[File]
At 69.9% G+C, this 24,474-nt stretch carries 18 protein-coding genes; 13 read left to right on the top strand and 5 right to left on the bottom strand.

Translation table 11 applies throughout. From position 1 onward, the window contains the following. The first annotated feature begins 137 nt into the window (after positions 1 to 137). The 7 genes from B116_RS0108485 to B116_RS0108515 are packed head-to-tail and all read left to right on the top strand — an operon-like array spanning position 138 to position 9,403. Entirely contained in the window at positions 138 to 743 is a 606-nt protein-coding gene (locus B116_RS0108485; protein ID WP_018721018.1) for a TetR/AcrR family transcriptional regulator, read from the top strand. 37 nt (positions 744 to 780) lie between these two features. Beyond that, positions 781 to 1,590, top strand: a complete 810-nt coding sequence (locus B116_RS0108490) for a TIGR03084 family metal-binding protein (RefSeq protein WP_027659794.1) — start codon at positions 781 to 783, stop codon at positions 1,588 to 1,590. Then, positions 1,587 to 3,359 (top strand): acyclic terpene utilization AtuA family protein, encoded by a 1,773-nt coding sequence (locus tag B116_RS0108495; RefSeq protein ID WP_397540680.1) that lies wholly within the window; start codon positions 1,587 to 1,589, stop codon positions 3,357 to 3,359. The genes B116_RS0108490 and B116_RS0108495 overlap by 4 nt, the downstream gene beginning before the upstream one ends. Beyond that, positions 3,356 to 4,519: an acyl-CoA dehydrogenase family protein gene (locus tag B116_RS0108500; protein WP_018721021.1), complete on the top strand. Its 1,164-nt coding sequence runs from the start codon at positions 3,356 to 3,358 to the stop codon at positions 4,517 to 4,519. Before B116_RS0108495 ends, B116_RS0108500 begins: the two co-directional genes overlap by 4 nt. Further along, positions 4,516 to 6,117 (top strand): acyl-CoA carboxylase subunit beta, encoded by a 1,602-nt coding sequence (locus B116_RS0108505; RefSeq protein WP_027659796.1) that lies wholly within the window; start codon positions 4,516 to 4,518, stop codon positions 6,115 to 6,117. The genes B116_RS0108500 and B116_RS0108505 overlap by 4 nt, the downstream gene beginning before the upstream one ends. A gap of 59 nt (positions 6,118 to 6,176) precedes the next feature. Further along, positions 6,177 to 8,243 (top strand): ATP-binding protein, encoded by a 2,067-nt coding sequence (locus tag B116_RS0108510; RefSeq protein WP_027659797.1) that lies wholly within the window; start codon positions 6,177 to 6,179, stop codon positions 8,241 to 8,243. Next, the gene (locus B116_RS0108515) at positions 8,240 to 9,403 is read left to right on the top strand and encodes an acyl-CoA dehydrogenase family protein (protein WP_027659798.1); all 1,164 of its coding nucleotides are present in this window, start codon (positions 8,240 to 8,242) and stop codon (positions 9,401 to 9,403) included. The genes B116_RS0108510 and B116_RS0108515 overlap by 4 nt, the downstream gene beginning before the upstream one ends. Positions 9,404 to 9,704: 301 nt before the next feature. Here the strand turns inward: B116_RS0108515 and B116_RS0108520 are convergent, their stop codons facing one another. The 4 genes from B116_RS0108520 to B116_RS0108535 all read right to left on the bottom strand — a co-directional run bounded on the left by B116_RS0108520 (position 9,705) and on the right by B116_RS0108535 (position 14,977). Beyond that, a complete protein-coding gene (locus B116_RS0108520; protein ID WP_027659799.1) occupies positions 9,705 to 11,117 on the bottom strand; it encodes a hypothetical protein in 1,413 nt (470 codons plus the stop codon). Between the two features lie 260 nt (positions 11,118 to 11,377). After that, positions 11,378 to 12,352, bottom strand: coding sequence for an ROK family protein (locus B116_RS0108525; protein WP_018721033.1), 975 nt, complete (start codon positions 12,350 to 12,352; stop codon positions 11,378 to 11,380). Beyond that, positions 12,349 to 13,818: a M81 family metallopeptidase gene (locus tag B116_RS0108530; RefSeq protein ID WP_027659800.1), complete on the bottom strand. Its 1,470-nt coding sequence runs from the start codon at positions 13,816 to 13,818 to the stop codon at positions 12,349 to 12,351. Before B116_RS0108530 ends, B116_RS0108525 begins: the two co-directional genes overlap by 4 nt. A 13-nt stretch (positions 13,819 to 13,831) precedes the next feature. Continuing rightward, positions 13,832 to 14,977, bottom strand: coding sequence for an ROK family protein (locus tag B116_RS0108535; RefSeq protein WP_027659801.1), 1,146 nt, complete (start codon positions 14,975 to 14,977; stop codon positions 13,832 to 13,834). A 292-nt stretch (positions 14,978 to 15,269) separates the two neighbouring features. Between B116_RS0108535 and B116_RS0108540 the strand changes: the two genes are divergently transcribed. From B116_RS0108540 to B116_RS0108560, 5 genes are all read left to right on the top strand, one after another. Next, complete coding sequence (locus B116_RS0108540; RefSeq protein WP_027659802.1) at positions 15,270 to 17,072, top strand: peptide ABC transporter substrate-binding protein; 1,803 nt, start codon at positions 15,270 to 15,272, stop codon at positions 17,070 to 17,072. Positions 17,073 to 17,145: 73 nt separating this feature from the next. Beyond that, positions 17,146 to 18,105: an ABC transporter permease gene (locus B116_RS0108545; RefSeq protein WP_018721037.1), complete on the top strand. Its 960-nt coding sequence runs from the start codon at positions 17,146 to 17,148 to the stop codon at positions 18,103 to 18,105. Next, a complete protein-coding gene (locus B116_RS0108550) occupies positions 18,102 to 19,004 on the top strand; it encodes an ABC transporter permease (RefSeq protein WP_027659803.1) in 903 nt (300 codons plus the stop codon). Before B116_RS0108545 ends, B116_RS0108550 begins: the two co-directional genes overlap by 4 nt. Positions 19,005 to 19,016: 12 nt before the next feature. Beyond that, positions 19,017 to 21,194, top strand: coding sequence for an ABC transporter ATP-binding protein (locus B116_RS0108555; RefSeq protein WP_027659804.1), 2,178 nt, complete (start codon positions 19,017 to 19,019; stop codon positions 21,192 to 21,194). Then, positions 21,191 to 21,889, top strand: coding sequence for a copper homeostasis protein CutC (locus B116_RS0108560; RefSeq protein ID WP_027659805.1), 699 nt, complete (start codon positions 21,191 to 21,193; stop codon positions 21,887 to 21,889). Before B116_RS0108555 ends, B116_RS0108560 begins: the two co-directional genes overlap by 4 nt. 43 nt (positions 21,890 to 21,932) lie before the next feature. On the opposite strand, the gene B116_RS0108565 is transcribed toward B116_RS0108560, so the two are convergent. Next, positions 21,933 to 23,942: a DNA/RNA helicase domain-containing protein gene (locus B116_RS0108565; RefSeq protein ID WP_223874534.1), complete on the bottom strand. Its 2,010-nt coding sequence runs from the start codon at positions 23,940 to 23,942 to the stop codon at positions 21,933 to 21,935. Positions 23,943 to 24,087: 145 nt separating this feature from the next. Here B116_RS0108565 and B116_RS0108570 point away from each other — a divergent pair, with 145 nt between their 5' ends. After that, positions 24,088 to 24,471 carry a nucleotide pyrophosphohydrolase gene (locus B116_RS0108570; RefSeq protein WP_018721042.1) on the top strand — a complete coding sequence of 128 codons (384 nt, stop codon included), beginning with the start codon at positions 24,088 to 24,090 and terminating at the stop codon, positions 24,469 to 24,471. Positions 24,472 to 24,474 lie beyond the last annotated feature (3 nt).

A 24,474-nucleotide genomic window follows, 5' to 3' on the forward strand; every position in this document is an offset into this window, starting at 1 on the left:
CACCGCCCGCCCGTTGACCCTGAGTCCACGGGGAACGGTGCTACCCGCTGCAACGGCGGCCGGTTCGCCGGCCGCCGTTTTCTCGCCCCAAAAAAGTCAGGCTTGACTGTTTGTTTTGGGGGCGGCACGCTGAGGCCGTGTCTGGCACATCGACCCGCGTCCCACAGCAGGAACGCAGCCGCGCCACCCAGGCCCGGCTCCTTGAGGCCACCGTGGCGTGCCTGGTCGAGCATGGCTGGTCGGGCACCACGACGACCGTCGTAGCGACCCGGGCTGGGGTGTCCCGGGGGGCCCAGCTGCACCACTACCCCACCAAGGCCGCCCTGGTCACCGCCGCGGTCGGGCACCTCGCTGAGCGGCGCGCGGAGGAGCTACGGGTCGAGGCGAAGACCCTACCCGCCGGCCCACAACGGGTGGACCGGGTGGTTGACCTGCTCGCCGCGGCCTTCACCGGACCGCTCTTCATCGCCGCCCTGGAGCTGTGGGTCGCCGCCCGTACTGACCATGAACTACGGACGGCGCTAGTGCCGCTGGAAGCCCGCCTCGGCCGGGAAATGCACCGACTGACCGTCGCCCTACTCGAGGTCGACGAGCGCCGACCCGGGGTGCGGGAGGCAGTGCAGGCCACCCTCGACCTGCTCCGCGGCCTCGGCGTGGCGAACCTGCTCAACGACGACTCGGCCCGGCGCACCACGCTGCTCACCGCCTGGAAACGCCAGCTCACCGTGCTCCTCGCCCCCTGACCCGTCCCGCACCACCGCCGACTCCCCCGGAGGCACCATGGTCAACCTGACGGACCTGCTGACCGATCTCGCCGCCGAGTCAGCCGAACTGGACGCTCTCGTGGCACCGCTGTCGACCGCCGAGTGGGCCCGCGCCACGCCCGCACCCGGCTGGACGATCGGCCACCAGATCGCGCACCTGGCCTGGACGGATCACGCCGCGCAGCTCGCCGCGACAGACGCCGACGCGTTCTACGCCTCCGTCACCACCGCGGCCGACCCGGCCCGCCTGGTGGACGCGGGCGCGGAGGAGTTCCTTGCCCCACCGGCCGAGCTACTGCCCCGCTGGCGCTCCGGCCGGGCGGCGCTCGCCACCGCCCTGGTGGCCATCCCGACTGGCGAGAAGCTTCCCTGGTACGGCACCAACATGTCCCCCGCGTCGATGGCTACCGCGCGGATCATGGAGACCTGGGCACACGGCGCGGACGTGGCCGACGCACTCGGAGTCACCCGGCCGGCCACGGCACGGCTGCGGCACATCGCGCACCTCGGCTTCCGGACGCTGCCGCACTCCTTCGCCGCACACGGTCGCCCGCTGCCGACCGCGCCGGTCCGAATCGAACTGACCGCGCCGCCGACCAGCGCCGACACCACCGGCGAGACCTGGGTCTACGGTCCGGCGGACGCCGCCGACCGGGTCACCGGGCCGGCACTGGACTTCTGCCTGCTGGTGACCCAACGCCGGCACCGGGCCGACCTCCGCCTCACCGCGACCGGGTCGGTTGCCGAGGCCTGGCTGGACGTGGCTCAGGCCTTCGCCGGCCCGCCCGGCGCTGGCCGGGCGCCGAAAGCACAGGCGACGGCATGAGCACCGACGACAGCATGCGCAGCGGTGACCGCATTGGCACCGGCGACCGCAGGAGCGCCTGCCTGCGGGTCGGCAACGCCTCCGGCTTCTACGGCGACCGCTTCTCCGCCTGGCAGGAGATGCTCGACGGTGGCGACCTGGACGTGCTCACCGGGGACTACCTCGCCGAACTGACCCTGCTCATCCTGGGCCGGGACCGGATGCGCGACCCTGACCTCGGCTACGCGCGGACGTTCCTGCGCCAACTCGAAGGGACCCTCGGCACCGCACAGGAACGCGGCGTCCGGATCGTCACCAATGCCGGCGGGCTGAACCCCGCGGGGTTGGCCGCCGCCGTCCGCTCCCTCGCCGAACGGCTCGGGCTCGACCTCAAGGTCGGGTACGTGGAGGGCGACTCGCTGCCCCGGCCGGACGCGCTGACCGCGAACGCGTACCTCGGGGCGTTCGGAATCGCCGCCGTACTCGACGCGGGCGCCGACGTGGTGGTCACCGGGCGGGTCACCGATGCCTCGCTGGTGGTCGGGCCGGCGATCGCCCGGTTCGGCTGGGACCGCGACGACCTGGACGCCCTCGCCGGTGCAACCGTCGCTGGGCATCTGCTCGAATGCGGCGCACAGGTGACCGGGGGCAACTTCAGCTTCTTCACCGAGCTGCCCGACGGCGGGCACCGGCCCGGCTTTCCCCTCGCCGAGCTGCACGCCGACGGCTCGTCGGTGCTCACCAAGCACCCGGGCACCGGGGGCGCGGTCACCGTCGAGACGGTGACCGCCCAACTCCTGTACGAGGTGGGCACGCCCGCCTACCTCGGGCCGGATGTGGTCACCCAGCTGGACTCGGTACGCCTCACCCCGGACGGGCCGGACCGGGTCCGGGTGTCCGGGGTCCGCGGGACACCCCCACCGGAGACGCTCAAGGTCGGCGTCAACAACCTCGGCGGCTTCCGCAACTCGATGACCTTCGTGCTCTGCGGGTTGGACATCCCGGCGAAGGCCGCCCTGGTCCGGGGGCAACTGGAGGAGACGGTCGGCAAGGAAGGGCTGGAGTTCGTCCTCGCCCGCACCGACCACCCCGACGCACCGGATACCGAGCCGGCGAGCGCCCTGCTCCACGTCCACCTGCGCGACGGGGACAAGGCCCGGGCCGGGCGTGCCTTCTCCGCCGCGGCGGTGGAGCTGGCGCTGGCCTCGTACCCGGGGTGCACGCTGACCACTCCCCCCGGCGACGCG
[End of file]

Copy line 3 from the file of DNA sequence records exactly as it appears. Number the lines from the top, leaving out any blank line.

A 24,474-nucleotide genomic window follows, 5' to 3' on the forward strand; every position in this document is an offset into this window, starting at 1 on the left: